After he received the Certificate on August 22, he called Parker, Aleshire & Company, referred to herein as Company, telling them that the application bearing his signature was mistaken in the answer "suspected ulcer." A representative of that Company called on him and after discussing plaintiff's health record with him asked for a return of the Certificate. Plaintiff refused to turn over the Certificate, and on September 1, 1949 formally claimed the benefits. September 22 the defendant, herein called insurer, wrote him that it was recalling the Certificate because of incorrect information; that the Certificate would not have been issued had the Company then had the correct information; and in the letter enclosed currency equal to amount paid for the premium. September 24 plaintiff responded rejecting the tender, claiming a valid insurance contract, and stating that he had given insurer's agent a complete medical history when signing the blank applications. October 4, the insurer wrote again reasserting that the Certificate was issued on admittedly incorrect information in an application signed by plaintiff and disagreed that the Certificate represented a valid contract.

The insurer's answer set up alternative defenses: (1) That Hughes was an independent broker, agent for plaintiff and not insurer, with no authority to bind insurer with conversations; that insurer had no knowledge of plaintiff's condition of health, except that which appeared on the application; that the Certificate was issued on that knowledge and would not have been had insurer known plaintiff's true condition; that the application contains false representations about plaintiff's health; that the application was filled out, accepted and ratified by plaintiff; and that insurer is not liable. (2) That the Certificate and endorsements contain the entire contract and that under the terms of the Certificate of Insurance no agent had the authority to change the terms or waive provisions, and no change should be effective unless approved by a company executive and the approval endorsed upon the Certificate. Plaintiff replied that Hughes was not his agent but was insurer's; denied making false representations; and denied lack of insurer's knowledge of his health.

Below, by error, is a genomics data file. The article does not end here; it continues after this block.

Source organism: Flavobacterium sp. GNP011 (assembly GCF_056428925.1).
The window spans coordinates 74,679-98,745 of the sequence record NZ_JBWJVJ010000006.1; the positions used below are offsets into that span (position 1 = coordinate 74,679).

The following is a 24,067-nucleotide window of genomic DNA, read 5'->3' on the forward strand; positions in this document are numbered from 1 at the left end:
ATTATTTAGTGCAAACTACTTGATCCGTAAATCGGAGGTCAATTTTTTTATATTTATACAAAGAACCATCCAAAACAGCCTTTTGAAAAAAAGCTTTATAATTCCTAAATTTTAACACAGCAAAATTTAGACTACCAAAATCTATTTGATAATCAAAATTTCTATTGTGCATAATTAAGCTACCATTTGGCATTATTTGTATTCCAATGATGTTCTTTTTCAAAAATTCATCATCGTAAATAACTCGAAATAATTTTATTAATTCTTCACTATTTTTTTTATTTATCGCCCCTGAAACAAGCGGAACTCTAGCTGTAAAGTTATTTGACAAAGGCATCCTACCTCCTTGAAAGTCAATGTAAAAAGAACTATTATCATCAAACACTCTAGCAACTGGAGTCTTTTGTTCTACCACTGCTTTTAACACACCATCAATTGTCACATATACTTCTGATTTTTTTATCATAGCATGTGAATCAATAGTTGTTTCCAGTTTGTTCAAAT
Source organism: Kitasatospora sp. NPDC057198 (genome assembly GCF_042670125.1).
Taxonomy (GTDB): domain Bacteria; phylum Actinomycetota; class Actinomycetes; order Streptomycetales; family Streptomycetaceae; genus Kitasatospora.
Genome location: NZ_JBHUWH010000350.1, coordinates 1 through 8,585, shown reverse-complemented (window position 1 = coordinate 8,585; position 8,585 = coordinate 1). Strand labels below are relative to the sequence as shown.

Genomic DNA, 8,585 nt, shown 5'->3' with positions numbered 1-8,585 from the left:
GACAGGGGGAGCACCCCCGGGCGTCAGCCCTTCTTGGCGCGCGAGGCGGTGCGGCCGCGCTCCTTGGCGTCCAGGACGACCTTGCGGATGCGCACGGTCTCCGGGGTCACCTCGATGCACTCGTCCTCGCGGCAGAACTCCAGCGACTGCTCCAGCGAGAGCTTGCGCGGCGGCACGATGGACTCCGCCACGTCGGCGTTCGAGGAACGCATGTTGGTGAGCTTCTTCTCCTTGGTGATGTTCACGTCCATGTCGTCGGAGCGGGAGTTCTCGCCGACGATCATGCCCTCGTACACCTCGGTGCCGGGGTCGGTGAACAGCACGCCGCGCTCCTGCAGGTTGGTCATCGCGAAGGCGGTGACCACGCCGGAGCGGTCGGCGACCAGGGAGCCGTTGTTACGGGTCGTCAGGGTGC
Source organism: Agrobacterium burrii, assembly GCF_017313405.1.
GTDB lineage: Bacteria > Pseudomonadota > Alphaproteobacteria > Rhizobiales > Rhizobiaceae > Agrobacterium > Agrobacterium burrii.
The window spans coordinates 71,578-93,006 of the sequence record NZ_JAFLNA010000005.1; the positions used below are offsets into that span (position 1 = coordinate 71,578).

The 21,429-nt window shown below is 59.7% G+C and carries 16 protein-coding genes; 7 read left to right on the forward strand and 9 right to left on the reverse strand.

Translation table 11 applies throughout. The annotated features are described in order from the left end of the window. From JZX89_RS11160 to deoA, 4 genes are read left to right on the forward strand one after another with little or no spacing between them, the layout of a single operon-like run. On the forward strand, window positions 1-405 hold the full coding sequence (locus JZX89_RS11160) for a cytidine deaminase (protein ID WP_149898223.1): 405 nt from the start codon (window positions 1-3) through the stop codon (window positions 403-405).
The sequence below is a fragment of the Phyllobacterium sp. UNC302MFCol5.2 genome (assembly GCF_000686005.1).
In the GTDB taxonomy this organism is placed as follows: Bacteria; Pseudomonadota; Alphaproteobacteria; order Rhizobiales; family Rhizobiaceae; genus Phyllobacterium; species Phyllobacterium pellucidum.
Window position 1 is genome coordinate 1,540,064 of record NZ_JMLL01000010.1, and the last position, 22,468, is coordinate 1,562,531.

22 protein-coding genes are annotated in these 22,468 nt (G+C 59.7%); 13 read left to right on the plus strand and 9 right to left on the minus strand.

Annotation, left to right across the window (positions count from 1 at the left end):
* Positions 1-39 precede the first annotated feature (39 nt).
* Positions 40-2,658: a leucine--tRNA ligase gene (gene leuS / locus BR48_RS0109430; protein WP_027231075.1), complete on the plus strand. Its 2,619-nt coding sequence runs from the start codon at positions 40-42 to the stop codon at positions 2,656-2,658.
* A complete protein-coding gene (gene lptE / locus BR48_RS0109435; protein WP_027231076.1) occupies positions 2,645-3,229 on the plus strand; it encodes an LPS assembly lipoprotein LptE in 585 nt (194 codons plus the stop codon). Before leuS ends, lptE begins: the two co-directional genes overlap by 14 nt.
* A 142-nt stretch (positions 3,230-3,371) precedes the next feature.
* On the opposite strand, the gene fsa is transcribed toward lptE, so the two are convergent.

The trial court found that plaintiff told Hughes the truth about his health record and condition; that the misrepresentation about plaintiff's condition was a material one; and that Hughes was not the agent of the insurer.

The finding that plaintiff told Hughes the truth about his health record and condition is not challenged by either party. It is uncontroverted that Hughes had plaintiff sign two blank applications and that the one upon which the Certificate issued was filled out by Hughes. Since the answer "suspected ulcer" is admittedly incorrect, it follows the error is attributable to Hughes. We infer that this conclusion applies as well to the answer "no disability in last 4 years," insofar as this answer is considered to be erroneous. We infer from the ultimate finding that plaintiff told the truth that the court believed that plaintiff told Hughes the last time he had been unable to work, because of the ulcer, was in 1945. This statement clarifies the meaning which Hughes and plaintiff gave to the term "disability" which Hughes used in answering the question with respect to plaintiff's condition.

A vital issue is whether Hughes was the agent of the insurer or the broker of plaintiff.

The competent evidence on this issue was: that plaintiff was referred by the Chicago Bar Association to the Company with respect to the Group Policy; that the Company is the insurer's general agent in Chicago; that the plaintiff telephoned the general agent for information and was told someone would call on him; that shortly thereafter Hughes called on him saying he was from the Company; that plaintiff had not previously known Hughes; that the application form signed by plaintiff carried only insurer's name; that about 6 weeks after his ...